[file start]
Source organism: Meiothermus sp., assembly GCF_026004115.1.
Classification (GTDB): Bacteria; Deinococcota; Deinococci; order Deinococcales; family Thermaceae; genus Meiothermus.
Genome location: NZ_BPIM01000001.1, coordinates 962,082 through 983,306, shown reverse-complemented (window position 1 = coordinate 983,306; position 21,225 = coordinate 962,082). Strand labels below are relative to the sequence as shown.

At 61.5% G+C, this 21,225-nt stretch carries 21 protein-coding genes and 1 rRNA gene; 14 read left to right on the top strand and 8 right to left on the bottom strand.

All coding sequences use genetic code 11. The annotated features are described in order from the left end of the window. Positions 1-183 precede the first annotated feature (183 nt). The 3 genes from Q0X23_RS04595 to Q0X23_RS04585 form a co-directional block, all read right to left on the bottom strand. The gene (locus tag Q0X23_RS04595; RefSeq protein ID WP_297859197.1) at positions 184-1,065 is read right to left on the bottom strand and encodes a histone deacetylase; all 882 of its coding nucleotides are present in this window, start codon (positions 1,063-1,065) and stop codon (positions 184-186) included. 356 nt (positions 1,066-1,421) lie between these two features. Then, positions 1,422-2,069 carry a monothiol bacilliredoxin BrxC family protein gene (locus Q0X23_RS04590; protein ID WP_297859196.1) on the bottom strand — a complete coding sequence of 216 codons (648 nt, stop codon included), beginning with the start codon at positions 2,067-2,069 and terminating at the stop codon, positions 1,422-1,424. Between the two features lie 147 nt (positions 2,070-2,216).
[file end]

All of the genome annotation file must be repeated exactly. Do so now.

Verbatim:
Source organism: Meiothermus sp., assembly GCF_026004115.1.
Classification (GTDB): Bacteria; Deinococcota; Deinococci; order Deinococcales; family Thermaceae; genus Meiothermus.
Genome location: NZ_BPIM01000001.1, coordinates 962,082 through 983,306, shown reverse-complemented (window position 1 = coordinate 983,306; position 21,225 = coordinate 962,082). Strand labels below are relative to the sequence as shown.

At 61.5% G+C, this 21,225-nt stretch carries 21 protein-coding genes and 1 rRNA gene; 14 read left to right on the top strand and 8 right to left on the bottom strand.

All coding sequences use genetic code 11. The annotated features are described in order from the left end of the window. Positions 1-183 precede the first annotated feature (183 nt). The 3 genes from Q0X23_RS04595 to Q0X23_RS04585 form a co-directional block, all read right to left on the bottom strand. The gene (locus tag Q0X23_RS04595; RefSeq protein ID WP_297859197.1) at positions 184-1,065 is read right to left on the bottom strand and encodes a histone deacetylase; all 882 of its coding nucleotides are present in this window, start codon (positions 1,063-1,065) and stop codon (positions 184-186) included. 356 nt (positions 1,066-1,421) lie between these two features. Then, positions 1,422-2,069 carry a monothiol bacilliredoxin BrxC family protein gene (locus Q0X23_RS04590; protein ID WP_297859196.1) on the bottom strand — a complete coding sequence of 216 codons (648 nt, stop codon included), beginning with the start codon at positions 2,067-2,069 and terminating at the stop codon, positions 1,422-1,424. Between the two features lie 147 nt (positions 2,070-2,216).